Susannah Murdock, a member of the steering committee for the Signal Voters for Sustainable Growth, stands out by the road at Signal Mountain Town Hall as cars enter and pass Wednesday, June 6, 2018 in Signal Mountain, Tennessee. Murdock was one of many Signal Mountain residents against rezoning an area to allow for a big-box grocery store.

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Signal Mountain Town Council denies rezoning request to allow for planned Food City

Signal Mountain residents were heard loud and clear Wednesday night when the town's five-member council voted to deny a rezoning request that would allow for a large grocery store in the town's center.

The contentious topic was up for a vote by the council for the first time Wednesday since the town's Planning Commission voted to deny the request in April to rezone a portion of a parcel at 617 Cauthen Way from low-density residential district to highway commercial district. The Keith Corporation, which owns the parcel, as well as the Signal Crossing 1 and 2 shopping centers that abut it and Signal Plaza across the street, planned to build a 38,000-square-foot Food City behind what is now Signal Crossing 1.

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Renderings for the proposed development at 617 Cauthen Way show what the grocery and Signal Crossings shopping center might look like if The Keith Corporation's rezoning request is approved. (Contributed graphic)

While council members said they liked the opportunity to bring the store to the town's center, they said they couldn't ignore the majority of town residents against the development. About 80 people packed into the council chambers Wednesday for the special meeting, with more gathering outside. Many residents donned green shirts that read, "NO BIG BOX" and "Signal Mountain voters for sustainable growth."

"I've had five people tell me they're for it," said council member Amy Speek. "I can't go anywhere the last month. I'm at work getting text messages from people I don't know. To me, that's not the silent majority ... that is something we have to consider. We have a duty to vote in large part based on what the people who voted us in office want."

A petition swirling online against the rezoning garnered more than 1,900 signatures by Wednesday evening. Many of the residents' concerns included increased traffic congestion, negative environmental impacts, fear of setting a precedent for the approval of future commercial rezoning requests, and that a "big-box store" will destroy the town's small-town feel.

It was the first hearing for the ordinance, and if approved it would have gone to a second hearing and vote on June 13. The council voted 4-0, with council member Robert Spalding abstaining. Keith Corporation representatives who attended the meeting declined to comment.

Town Attorney Phillip Noblett said the council should not only consider what residents wanted but also the rights of the property owner.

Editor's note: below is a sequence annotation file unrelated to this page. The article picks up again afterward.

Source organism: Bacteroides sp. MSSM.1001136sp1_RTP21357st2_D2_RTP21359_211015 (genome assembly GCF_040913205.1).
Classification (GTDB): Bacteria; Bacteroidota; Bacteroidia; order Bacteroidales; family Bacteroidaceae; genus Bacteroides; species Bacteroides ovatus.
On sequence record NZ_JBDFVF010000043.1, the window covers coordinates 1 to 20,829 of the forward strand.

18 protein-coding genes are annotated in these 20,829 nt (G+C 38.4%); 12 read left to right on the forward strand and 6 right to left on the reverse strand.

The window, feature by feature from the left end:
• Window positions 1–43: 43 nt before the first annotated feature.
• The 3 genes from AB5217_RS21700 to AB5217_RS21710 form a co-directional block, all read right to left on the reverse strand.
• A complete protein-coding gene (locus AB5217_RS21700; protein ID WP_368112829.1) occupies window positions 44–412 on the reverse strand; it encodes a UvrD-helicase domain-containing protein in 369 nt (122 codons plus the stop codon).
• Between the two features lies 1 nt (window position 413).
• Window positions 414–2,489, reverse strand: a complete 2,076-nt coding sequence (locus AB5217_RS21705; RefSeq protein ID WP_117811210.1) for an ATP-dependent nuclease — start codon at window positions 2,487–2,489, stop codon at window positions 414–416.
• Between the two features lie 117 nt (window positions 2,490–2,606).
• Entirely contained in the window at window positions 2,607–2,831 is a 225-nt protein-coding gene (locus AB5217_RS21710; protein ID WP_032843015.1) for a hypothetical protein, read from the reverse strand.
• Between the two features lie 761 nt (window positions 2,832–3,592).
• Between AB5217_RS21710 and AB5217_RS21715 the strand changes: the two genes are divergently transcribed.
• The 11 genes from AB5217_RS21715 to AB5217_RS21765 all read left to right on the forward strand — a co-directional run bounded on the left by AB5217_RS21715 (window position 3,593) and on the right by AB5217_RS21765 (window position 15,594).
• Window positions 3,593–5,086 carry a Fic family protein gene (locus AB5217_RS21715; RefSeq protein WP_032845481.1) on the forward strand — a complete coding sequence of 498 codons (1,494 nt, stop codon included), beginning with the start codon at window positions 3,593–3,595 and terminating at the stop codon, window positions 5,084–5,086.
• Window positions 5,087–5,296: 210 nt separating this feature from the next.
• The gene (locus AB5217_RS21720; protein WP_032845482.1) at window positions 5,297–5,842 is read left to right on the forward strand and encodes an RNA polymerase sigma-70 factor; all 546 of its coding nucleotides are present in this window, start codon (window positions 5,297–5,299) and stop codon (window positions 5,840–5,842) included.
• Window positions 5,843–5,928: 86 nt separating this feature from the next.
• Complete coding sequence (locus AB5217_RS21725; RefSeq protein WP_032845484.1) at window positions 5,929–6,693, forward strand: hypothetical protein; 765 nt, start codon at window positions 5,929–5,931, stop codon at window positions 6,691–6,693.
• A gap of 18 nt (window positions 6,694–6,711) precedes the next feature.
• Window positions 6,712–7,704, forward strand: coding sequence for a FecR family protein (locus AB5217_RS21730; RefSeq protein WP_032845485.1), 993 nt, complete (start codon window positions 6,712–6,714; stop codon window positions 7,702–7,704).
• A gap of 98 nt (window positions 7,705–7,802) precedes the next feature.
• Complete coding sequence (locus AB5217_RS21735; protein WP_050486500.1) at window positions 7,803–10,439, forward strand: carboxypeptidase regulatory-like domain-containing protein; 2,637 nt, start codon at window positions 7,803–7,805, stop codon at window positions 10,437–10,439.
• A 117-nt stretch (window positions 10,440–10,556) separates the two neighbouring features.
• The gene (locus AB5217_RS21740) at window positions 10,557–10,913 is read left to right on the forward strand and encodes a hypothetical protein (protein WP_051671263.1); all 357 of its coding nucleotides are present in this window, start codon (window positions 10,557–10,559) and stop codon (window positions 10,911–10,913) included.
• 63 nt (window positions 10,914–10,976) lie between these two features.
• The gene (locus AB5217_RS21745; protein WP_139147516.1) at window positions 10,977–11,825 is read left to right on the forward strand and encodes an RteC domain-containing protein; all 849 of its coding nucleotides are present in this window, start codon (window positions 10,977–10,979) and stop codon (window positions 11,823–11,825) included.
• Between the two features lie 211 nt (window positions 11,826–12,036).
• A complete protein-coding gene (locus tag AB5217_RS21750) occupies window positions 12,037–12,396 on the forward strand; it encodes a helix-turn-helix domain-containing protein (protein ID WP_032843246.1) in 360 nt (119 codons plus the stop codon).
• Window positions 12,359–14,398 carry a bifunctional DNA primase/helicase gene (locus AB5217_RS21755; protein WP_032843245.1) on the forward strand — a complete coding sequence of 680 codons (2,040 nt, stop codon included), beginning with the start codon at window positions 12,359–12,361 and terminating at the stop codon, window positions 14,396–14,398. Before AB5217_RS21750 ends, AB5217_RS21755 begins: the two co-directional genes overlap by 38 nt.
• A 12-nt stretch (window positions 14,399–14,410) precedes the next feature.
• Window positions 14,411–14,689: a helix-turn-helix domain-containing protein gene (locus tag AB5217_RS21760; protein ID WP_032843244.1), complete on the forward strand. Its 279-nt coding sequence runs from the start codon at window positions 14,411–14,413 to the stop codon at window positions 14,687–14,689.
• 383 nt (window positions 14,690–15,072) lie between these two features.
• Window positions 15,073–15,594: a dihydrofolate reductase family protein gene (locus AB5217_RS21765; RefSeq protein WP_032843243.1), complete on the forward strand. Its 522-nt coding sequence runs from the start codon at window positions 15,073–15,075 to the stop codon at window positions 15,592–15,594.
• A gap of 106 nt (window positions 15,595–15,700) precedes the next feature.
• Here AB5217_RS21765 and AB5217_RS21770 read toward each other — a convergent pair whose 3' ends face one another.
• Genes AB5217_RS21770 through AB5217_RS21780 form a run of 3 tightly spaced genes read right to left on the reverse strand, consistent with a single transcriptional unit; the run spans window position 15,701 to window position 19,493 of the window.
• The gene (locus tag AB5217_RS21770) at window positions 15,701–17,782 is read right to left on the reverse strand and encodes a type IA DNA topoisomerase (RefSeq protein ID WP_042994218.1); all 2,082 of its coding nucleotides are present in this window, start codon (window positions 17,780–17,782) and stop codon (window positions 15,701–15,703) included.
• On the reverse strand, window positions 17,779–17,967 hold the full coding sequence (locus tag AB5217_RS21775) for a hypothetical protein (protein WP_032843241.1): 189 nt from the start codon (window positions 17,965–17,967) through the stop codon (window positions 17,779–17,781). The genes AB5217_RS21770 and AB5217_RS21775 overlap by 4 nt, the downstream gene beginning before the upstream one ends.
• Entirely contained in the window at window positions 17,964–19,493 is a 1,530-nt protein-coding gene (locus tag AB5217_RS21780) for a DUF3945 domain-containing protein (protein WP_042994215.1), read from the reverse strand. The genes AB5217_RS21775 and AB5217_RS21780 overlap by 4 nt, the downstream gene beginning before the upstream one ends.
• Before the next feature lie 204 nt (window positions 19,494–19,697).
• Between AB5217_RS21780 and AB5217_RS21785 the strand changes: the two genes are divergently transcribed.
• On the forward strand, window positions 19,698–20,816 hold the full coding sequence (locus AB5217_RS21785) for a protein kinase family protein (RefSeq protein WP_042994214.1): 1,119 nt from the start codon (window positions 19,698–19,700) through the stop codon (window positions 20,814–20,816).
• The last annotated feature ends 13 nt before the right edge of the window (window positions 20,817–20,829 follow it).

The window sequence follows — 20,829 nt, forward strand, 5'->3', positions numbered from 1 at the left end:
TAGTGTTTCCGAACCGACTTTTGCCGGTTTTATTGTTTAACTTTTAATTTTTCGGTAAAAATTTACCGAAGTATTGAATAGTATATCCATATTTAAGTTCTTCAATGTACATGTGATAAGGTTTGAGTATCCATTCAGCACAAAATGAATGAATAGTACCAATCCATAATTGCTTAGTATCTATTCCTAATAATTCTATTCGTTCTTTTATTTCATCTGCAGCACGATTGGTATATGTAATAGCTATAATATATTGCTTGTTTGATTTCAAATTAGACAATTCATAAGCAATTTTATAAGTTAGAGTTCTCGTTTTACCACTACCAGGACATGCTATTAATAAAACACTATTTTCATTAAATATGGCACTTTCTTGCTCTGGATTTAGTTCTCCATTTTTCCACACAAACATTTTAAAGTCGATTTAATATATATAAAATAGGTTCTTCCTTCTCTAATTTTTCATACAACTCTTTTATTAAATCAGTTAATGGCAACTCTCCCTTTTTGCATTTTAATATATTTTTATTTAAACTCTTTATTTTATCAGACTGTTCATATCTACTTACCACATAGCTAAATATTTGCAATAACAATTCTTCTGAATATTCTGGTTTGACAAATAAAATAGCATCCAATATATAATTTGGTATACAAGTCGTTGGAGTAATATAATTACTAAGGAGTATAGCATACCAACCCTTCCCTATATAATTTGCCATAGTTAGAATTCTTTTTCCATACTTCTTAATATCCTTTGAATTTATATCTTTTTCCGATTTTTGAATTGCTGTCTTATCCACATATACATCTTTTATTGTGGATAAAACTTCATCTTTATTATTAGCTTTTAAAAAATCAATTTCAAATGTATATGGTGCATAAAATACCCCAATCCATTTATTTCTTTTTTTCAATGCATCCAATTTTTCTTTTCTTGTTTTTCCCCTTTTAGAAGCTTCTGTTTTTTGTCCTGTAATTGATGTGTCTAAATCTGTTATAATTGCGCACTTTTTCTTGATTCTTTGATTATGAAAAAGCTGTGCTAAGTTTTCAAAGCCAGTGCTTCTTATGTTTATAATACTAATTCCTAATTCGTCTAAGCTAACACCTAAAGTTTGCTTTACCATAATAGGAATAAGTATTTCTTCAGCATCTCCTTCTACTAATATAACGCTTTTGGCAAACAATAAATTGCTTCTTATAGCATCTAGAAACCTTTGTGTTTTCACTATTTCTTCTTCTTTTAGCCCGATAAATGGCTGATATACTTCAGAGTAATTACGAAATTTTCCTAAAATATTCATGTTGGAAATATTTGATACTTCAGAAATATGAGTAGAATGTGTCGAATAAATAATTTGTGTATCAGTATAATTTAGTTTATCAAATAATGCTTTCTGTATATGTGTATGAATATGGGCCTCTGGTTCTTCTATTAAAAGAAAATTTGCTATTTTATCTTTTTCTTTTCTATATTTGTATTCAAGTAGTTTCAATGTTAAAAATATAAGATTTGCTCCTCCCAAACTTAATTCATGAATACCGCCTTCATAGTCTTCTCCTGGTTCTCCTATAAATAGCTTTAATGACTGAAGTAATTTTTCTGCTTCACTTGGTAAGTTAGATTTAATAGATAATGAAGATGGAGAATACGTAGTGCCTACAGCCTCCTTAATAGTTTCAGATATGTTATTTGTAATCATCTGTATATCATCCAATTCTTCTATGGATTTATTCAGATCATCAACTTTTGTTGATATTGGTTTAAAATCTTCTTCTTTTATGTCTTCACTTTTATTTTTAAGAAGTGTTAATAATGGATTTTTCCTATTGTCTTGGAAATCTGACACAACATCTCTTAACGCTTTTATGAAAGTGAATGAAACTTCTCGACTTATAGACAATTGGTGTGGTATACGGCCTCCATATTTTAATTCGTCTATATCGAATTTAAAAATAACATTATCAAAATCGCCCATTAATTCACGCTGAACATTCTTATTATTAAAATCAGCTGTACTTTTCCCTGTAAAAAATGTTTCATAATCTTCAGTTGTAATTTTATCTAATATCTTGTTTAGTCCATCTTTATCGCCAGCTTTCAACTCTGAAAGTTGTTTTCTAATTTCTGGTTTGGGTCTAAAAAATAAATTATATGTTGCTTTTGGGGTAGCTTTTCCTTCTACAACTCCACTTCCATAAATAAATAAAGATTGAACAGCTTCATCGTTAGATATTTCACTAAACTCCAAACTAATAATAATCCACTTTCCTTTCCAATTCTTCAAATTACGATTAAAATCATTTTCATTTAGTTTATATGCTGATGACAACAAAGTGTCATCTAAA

The council discussed the ordinance for over an hour, with much of the discussion centered around the Planning Commission recommendation and 6-1 vote to deny the rezoning request in April. Vice Mayor Dick Gee and council member Dan Landrum both serve on the Planning Commission.

Landrum said he rejected the proposal in April because it did not meet the requirements of the town's 2008 land use plan.

"The same piece of property came up basically 10 years ago after the land use plan was done and it was denied basically for the same reasons," he said.

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An 8.5-acre lot at 617 Cauthen Way, currently owned by The Keith Corporation, rests just behind Signal Crossing shopping center, also owned by TKC. (Staff photo by Myron Madden)

The land use plan for Taft Highway at Cauthen Way states that some expansion of the area may be appropriate to provide the town and residents a wider range of services but development should be sensitive to the sloping topography and any streams nearby. It states development should be a "stepped" approach and ideally provide transitional space between higher intensity uses and the surrounding residential neighborhoods. For example, a high-density residential development or office space — not a highway commercial district.

The ordinance had 13 "conditions" attached to it that the developer would have had to meet in building the store if it was approved Wednesday. Some of the conditions included maintaining a conservation easement of 4.59 acres on the parcel, a 40-foot landscaping buffer, a maximum parking allowance of four spaces per 1,000 square feet and "one tree island" every 10 parking spaces to incorporate storm water best management practices.

The developer also would have needed to seek approval to connect to the sanitary sewer system.

Council member Spalding mentioned all the new homes being built on and around Signal Mountain and how it is "inevitable" a larger store would move into the area. He did say he had to consider the majority of the population's stance on the rezoning request, though.

After the meeting, former town council member and vice mayor Susan Robertson said she commends the council for listening to residents.

"This is the first time that we the citizens felt like they listened to us," she said. "This council has had a record of ignoring the citizens."

Contact staff writer Allison Shirk at, @Allison_Shirk or 423-757-6651.